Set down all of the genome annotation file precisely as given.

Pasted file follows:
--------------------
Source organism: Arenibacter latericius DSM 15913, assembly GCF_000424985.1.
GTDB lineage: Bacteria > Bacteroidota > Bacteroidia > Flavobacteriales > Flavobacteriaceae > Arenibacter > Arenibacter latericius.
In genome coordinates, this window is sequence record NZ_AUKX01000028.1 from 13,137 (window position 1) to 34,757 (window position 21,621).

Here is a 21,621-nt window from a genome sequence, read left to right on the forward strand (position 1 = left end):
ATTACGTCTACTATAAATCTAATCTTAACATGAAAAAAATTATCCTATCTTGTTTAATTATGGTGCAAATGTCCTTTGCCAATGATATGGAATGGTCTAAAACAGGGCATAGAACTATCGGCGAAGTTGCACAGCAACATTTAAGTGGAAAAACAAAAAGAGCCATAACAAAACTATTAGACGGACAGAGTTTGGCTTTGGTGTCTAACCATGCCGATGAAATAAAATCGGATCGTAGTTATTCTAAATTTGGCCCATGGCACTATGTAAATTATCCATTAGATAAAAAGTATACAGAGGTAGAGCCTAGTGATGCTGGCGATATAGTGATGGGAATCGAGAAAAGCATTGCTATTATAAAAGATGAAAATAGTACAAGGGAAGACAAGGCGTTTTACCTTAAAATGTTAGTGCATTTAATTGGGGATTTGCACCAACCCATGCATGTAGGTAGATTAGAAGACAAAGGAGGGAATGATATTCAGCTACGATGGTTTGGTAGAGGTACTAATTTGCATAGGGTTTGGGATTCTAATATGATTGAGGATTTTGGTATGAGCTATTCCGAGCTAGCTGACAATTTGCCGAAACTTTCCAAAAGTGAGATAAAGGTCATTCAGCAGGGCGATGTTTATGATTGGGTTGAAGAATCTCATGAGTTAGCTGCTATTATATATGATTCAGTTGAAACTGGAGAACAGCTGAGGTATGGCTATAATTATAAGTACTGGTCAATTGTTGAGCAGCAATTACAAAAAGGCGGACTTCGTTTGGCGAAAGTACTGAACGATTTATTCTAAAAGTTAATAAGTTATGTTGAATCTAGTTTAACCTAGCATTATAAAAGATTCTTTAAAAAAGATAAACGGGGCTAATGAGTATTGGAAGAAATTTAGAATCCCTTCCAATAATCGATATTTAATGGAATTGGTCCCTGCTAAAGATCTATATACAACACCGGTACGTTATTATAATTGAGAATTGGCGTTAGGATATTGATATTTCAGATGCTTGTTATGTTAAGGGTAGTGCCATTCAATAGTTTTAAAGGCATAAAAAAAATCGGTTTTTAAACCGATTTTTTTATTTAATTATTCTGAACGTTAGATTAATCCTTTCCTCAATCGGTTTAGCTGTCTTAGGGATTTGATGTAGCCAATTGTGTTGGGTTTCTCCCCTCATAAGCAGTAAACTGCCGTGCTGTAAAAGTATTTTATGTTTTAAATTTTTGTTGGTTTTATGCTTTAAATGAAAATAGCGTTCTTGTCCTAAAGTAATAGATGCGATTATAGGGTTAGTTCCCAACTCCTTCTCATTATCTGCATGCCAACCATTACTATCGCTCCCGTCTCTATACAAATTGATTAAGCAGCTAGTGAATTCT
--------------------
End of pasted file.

Source organism: Arenibacter latericius DSM 15913, assembly GCF_000424985.1.
GTDB lineage: Bacteria > Bacteroidota > Bacteroidia > Flavobacteriales > Flavobacteriaceae > Arenibacter > Arenibacter latericius.
In genome coordinates, this window is sequence record NZ_AUKX01000028.1 from 13,137 (window position 1) to 34,757 (window position 21,621).

Here is a 21,621-nt window from a genome sequence, read left to right on the forward strand (position 1 = left end):
ATTACGTCTACTATAAATCTAATCTTAACATGAAAAAAATTATCCTATCTTGTTTAATTATGGTGCAAATGTCCTTTGCCAATGATATGGAATGGTCTAAAACAGGGCATAGAACTATCGGCGAAGTTGCACAGCAACATTTAAGTGGAAAAACAAAAAGAGCCATAACAAAACTATTAGACGGACAGAGTTTGGCTTTGGTGTCTAACCATGCCGATGAAATAAAATCGGATCGTAGTTATTCTAAATTTGGCCCATGGCACTATGTAAATTATCCATTAGATAAAAAGTATACAGAGGTAGAGCCTAGTGATGCTGGCGATATAGTGATGGGAATCGAGAAAAGCATTGCTATTATAAAAGATGAAAATAGTACAAGGGAAGACAAGGCGTTTTACCTTAAAATGTTAGTGCATTTAATTGGGGATTTGCACCAACCCATGCATGTAGGTAGATTAGAAGACAAAGGAGGGAATGATATTCAGCTACGATGGTTTGGTAGAGGTACTAATTTGCATAGGGTTTGGGATTCTAATATGATTGAGGATTTTGGTATGAGCTATTCCGAGCTAGCTGACAATTTGCCGAAACTTTCCAAAAGTGAGATAAAGGTCATTCAGCAGGGCGATGTTTATGATTGGGTTGAAGAATCTCATGAGTTAGCTGCTATTATATATGATTCAGTTGAAACTGGAGAACAGCTGAGGTATGGCTATAATTATAAGTACTGGTCAATTGTTGAGCAGCAATTACAAAAAGGCGGACTTCGTTTGGCGAAAGTACTGAACGATTTATTCTAAAAGTTAATAAGTTATGTTGAATCTAGTTTAACCTAGCATTATAAAAGATTCTTTAAAAAAGATAAACGGGGCTAATGAGTATTGGAAGAAATTTAGAATCCCTTCCAATAATCGATATTTAATGGAATTGGTCCCTGCTAAAGATCTATATACAACACCGGTACGTTATTATAATTGAGAATTGGCGTTAGGATATTGATATTTCAGATGCTTGTTATGTTAAGGGTAGTGCCATTCAATAGTTTTAAAGGCATAAAAAAAATCGGTTTTTAAACCGATTTTTTTATTTAATTATTCTGAACGTTAGATTAATCCTTTCCTCAATCGGTTTAGCTGTCTTAGGGATTTGATGTAGCCAATTGTGTTGGGTTTCTCCCCTCATAAGCAGTAAACTGCCGTGCTGTAAAAGTATTTTATGTTTTAAATTTTTGTTGGTTTTATGCTTTAAATGAAAATAGCGTTCTTGTCCTAAAGTAATAGATGCGATTATAGGGTTAGTTCCCAACTCCTTCTCATTATCTGCATGCCAACCATTACTATCGCTCCCGTCTCTATACAAATTGATTAAGCAGCTAGTGAATTCT